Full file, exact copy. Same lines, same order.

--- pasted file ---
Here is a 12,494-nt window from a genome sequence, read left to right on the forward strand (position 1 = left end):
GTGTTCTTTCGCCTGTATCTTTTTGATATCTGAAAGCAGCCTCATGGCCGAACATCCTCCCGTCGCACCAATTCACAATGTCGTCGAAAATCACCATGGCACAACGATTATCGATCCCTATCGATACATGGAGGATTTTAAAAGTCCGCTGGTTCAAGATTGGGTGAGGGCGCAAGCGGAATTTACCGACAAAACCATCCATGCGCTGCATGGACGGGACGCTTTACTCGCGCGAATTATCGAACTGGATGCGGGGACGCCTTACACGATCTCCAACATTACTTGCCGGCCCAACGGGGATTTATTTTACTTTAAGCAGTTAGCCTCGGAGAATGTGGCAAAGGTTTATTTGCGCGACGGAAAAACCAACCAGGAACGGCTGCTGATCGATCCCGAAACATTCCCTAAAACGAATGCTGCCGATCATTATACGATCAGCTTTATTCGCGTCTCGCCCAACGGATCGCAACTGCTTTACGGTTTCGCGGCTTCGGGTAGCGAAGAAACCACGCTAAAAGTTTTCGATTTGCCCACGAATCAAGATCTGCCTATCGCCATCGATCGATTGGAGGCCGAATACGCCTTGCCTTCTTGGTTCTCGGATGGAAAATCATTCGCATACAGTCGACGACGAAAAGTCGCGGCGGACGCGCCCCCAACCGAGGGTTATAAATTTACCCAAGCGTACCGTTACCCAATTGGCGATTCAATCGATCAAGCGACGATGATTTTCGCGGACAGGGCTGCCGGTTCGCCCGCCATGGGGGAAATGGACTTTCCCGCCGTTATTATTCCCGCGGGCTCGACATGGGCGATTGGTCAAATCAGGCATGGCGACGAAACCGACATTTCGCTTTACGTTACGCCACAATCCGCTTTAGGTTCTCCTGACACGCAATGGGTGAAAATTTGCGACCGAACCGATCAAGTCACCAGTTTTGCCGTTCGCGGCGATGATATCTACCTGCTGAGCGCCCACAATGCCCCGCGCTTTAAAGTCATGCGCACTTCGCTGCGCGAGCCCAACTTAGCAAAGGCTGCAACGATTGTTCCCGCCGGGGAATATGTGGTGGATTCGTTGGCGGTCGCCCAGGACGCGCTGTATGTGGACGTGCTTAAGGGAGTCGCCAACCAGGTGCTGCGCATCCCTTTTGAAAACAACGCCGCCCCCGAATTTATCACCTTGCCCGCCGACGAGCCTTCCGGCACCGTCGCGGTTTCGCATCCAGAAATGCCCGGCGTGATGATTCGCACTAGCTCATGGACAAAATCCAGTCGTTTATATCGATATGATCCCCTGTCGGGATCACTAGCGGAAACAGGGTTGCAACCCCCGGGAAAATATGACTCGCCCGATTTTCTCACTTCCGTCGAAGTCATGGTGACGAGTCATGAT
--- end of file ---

Here is a 12,494-nt window from a genome sequence, read left to right on the forward strand (position 1 = left end):
GTGTTCTTTCGCCTGTATCTTTTTGATATCTGAAAGCAGCCTCATGGCCGAACATCCTCCCGTCGCACCAATTCACAATGTCGTCGAAAATCACCATGGCACAACGATTATCGATCCCTATCGATACATGGAGGATTTTAAAAGTCCGCTGGTTCAAGATTGGGTGAGGGCGCAAGCGGAATTTACCGACAAAACCATCCATGCGCTGCATGGACGGGACGCTTTACTCGCGCGAATTATCGAACTGGATGCGGGGACGCCTTACACGATCTCCAACATTACTTGCCGGCCCAACGGGGATTTATTTTACTTTAAGCAGTTAGCCTCGGAGAATGTGGCAAAGGTTTATTTGCGCGACGGAAAAACCAACCAGGAACGGCTGCTGATCGATCCCGAAACATTCCCTAAAACGAATGCTGCCGATCATTATACGATCAGCTTTATTCGCGTCTCGCCCAACGGATCGCAACTGCTTTACGGTTTCGCGGCTTCGGGTAGCGAAGAAACCACGCTAAAAGTTTTCGATTTGCCCACGAATCAAGATCTGCCTATCGCCATCGATCGATTGGAGGCCGAATACGCCTTGCCTTCTTGGTTCTCGGATGGAAAATCATTCGCATACAGTCGACGACGAAAAGTCGCGGCGGACGCGCCCCCAACCGAGGGTTATAAATTTACCCAAGCGTACCGTTACCCAATTGGCGATTCAATCGATCAAGCGACGATGATTTTCGCGGACAGGGCTGCCGGTTCGCCCGCCATGGGGGAAATGGACTTTCCCGCCGTTATTATTCCCGCGGGCTCGACATGGGCGATTGGTCAAATCAGGCATGGCGACGAAACCGACATTTCGCTTTACGTTACGCCACAATCCGCTTTAGGTTCTCCTGACACGCAATGGGTGAAAATTTGCGACCGAACCGATCAAGTCACCAGTTTTGCCGTTCGCGGCGATGATATCTACCTGCTGAGCGCCCACAATGCCCCGCGCTTTAAAGTCATGCGCACTTCGCTGCGCGAGCCCAACTTAGCAAAGGCTGCAACGATTGTTCCCGCCGGGGAATATGTGGTGGATTCGTTGGCGGTCGCCCAGGACGCGCTGTATGTGGACGTGCTTAAGGGAGTCGCCAACCAGGTGCTGCGCATCCCTTTTGAAAACAACGCCGCCCCCGAATTTATCACCTTGCCCGCCGACGAGCCTTCCGGCACCGTCGCGGTTTCGCATCCAGAAATGCCCGGCGTGATGATTCGCACTAGCTCATGGACAAAATCCAGTCGTTTATATCGATATGATCCCCTGTCGGGATCACTAGCGGAAACAGGGTTGCAACCCCCGGGAAAATATGACTCGCCCGATTTTCTCACTTCCGTCGAAGTCATGGTGACGAGTCATGAT